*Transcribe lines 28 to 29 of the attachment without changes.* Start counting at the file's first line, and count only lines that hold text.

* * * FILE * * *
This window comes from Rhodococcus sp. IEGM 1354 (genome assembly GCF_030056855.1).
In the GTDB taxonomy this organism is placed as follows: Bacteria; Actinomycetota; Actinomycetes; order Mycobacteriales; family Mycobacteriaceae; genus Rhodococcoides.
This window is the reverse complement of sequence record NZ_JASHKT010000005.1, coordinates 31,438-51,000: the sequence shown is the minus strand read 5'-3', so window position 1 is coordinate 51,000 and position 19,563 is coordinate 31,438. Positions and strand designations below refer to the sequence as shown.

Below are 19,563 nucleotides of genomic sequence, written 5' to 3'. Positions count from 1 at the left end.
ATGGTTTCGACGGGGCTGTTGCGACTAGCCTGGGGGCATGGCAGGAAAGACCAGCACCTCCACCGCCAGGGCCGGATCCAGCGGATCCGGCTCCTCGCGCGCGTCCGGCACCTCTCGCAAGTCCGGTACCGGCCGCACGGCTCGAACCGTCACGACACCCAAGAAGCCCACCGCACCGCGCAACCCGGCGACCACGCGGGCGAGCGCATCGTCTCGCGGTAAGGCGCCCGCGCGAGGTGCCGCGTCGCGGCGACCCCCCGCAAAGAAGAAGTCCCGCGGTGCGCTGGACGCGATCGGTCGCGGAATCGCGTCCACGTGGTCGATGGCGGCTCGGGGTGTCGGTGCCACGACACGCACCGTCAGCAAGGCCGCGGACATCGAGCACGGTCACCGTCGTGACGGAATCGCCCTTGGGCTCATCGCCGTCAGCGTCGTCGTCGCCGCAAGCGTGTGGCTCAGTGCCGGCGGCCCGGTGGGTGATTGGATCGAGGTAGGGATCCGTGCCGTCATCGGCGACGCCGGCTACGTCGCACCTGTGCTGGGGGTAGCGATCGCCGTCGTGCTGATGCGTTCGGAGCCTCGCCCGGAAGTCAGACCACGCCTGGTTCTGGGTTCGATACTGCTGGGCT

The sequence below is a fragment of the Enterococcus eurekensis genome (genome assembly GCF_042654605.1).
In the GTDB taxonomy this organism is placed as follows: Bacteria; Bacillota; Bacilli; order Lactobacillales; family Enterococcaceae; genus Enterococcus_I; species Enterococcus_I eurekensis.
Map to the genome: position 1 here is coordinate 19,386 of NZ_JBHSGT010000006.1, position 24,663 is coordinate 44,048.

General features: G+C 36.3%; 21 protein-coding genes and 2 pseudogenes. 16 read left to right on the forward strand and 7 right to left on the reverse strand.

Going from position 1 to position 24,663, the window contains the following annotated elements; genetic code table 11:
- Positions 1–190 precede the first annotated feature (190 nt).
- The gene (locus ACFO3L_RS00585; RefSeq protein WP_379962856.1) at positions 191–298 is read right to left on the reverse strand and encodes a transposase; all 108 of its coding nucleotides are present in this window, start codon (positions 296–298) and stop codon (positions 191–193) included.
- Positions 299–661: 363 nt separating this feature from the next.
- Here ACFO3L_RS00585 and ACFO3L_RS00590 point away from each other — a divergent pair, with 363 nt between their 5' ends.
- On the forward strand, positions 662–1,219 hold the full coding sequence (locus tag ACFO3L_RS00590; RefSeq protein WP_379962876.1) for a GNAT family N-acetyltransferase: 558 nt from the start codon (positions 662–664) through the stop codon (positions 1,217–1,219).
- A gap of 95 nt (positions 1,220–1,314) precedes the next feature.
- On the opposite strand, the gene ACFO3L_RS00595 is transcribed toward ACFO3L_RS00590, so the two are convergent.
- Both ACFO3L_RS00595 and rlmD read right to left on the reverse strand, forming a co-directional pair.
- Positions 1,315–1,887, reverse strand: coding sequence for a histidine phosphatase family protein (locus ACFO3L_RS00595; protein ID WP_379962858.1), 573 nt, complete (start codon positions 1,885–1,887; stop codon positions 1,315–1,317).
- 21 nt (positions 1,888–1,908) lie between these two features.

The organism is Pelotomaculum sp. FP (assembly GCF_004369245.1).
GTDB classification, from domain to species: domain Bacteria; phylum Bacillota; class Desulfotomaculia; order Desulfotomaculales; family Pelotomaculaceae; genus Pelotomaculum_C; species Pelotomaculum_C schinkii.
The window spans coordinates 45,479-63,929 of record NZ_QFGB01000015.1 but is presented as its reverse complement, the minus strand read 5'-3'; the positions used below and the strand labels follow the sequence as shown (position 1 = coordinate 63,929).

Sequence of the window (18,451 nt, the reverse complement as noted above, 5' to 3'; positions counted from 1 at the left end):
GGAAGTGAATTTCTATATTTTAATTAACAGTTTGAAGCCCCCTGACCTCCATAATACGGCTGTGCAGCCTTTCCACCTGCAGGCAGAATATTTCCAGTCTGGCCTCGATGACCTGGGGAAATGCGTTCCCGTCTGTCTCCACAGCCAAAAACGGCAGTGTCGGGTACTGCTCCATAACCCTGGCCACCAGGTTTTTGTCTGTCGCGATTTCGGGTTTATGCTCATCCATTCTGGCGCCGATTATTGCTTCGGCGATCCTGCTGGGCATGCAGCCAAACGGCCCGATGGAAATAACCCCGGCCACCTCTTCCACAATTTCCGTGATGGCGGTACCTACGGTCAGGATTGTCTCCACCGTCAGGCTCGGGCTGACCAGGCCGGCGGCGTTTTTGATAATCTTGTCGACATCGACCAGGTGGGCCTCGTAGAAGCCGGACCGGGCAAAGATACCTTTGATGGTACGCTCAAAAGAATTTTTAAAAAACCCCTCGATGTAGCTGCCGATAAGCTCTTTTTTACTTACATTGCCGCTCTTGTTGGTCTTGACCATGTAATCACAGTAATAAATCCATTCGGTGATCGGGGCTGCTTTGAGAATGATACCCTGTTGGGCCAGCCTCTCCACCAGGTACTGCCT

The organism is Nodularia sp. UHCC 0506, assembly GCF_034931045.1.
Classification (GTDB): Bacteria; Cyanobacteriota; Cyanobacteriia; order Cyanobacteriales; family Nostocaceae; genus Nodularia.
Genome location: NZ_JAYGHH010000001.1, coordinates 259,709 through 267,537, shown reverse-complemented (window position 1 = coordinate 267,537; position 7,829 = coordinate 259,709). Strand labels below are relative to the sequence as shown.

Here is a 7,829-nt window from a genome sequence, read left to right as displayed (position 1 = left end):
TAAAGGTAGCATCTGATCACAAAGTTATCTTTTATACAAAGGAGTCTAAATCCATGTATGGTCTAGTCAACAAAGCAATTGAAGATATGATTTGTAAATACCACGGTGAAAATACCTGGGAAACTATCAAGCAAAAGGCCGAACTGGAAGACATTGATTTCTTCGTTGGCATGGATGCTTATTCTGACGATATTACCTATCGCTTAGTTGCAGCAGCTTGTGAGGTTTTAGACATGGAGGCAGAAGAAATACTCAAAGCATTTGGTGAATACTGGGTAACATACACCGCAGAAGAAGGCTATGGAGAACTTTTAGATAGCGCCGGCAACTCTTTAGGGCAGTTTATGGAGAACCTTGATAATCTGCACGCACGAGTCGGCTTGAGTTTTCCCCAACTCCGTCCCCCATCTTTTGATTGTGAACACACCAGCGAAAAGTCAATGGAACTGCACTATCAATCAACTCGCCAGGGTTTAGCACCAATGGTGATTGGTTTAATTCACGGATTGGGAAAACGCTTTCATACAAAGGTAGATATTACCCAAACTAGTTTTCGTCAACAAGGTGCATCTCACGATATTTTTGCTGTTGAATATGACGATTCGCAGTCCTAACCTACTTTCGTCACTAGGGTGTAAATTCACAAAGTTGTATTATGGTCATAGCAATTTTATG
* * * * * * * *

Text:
Genome location: NZ_JAYGHH010000001.1, coordinates 259,709 through 267,537, shown reverse-complemented (window position 1 = coordinate 267,537; position 7,829 = coordinate 259,709). Strand labels below are relative to the sequence as shown.

Here is a 7,829-nt window from a genome sequence, read left to right as displayed (position 1 = left end):